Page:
Potential alternative techniques for CdLS patients include using a laryngeal mask airway for ventilation and placement of a smaller ETT using an FFB for intubation. The focus for PTHS should be minimal use of CPAP during ventilation, or a rapid sequence induction to decrease the risk for aspiration. In patients with FSS, a “non-asleep” method with an FFB and avoidance of succinylcholine and halogenated agents may be appropriate for intubation. Additionally, if there is an adequate mouth opening for the placement of a laryngeal mask airway, then spontaneous ventilation may be preferred for FSS patients, depending on the procedure being performed.

Regardless of the techniques used in children with rare syndromes for intubation and ventilation, the goal is to avoid problems with oxygenation, aspiration, and non-airway complications. More studies will need to focus on which techniques might be adapted from children without syndromes to those with rare ones. Protocols are needed for children with rare syndromes, specifically addressing the problems encountered due to their anatomic and physiopathologic presentations.

The experiences of clinicians, along with the perspectives and perceptions of families of children with these rare syndromes, may assist in providing improved care.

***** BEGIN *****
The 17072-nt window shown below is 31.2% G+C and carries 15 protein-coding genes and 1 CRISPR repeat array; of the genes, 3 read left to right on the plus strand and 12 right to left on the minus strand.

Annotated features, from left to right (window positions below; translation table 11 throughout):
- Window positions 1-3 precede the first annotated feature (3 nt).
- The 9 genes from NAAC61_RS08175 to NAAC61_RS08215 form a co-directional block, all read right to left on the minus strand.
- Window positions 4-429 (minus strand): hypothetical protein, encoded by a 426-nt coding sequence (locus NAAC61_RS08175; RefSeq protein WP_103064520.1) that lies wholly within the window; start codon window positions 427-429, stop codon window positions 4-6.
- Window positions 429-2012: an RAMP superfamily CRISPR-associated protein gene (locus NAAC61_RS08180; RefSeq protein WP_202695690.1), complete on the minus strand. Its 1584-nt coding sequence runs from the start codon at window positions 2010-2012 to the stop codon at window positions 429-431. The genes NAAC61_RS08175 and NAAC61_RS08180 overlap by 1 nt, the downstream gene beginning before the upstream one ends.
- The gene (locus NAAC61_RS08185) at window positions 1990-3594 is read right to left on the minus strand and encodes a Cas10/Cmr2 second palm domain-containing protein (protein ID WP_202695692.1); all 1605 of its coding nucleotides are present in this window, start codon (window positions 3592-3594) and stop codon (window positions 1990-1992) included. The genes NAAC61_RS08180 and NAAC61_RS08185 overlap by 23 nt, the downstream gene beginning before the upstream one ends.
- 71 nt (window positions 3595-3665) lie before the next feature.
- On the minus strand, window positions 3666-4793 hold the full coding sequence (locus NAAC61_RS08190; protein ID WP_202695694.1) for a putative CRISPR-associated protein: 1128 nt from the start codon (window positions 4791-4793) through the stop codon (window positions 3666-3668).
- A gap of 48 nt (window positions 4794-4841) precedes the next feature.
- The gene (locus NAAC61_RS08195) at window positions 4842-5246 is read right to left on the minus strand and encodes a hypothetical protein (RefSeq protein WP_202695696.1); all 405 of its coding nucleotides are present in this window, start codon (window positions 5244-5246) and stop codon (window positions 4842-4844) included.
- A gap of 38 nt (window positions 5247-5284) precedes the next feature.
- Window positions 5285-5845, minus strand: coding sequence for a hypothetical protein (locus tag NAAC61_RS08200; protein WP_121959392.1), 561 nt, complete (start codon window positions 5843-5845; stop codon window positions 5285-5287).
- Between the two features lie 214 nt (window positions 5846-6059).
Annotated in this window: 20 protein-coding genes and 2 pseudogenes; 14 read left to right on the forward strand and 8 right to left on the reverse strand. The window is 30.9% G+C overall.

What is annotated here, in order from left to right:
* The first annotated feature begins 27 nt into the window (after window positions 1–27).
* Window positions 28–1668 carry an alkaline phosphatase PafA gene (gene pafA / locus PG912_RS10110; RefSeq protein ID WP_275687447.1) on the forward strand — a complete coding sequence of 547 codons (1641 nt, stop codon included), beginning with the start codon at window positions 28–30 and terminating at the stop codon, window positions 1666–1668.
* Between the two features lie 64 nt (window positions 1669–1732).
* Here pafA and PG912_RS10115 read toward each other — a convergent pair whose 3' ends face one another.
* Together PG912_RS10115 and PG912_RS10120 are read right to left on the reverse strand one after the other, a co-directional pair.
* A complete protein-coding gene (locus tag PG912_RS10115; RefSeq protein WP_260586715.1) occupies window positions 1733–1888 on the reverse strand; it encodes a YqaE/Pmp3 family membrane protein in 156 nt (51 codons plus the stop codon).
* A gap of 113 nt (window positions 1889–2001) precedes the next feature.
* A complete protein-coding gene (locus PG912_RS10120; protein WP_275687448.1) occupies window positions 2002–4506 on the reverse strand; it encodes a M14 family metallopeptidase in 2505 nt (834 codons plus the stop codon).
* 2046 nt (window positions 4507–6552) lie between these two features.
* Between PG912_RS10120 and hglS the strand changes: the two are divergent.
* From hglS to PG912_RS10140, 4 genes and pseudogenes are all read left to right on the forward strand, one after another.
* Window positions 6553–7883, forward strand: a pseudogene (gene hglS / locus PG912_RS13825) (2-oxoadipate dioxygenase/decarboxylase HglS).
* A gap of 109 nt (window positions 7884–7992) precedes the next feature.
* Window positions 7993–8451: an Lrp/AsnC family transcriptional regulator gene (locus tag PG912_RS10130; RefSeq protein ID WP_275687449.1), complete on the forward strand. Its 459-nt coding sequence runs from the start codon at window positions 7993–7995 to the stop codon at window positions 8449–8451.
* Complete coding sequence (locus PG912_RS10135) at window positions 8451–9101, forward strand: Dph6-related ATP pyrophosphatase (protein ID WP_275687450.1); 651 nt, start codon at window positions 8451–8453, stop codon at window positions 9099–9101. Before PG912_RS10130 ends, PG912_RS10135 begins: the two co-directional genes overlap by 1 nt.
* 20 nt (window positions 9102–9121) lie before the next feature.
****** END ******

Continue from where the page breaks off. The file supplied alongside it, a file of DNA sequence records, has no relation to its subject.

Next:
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  6. Bryan Y, Chwals W, Ovassapian A. Sedation and fiberoptic intubation of a neonate with cystic hygroma. Acta Anaesthesiol Scand. 2005;49(1):122-123.
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  9. Templeton TW, Bryan YF. A two-stage approach to induction and intubation of two infants with Pierre Robin sequence using a LMA Classic™ and Air-Q®: two cases report. Korean J Anesthesiol. 2016;69(4):390-394.
  10. Bryan YF, Johnson KN, McLaughlin DH, et al. Survey of parents’ perception and perspective on airway and anesthetic management in their children with Pitt Hopkins syndrome: Mapping out their clinical care odyssey. Anaesth Pain Intensive Care. 2018. In press.
  11. Bryan Y, Ovassapian A. Airway management of a 14-year-old obese, mentally retarded male undergoing uvulopalatopharyngoplasty. Acta Anaesthesiol Scand. 2004;48(2):258-259.
  12. Kirkpatrick K, Ellwood J, Walker RW. Mucopolysaccharidosis type I (Hurler syndrome) and anesthesia: the impact of bone marrow transplantation, enzyme replacement therapy, and fiberoptic intubation on airway management. Paediatr Anaesth.2012;22(8):745-751.